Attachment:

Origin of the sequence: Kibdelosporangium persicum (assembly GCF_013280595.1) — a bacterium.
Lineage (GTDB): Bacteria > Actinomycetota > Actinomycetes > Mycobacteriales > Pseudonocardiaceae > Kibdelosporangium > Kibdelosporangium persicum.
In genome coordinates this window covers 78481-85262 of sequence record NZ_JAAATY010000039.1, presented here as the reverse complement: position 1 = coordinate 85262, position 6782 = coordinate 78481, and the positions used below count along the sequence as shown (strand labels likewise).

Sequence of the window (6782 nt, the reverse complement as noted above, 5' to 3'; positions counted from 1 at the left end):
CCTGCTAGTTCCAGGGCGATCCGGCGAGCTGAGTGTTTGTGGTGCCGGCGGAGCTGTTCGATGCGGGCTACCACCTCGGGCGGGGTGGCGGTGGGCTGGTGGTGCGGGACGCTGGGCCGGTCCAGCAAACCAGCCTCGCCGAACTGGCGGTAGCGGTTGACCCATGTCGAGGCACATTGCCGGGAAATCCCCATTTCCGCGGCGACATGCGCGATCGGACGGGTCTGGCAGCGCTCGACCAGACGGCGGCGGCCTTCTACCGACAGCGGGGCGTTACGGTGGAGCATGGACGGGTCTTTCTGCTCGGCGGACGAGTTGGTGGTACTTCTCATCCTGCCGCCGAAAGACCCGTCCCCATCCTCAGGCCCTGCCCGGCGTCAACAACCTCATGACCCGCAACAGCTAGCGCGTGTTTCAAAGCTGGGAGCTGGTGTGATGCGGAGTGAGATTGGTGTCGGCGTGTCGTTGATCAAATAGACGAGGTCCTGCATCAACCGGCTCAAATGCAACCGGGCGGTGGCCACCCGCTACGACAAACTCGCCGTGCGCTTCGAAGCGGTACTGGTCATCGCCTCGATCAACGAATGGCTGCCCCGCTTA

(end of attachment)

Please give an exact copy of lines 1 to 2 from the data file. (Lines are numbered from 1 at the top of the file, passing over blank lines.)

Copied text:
Origin of the sequence: Kibdelosporangium persicum (assembly GCF_013280595.1) — a bacterium.
Lineage (GTDB): Bacteria > Actinomycetota > Actinomycetes > Mycobacteriales > Pseudonocardiaceae > Kibdelosporangium > Kibdelosporangium persicum.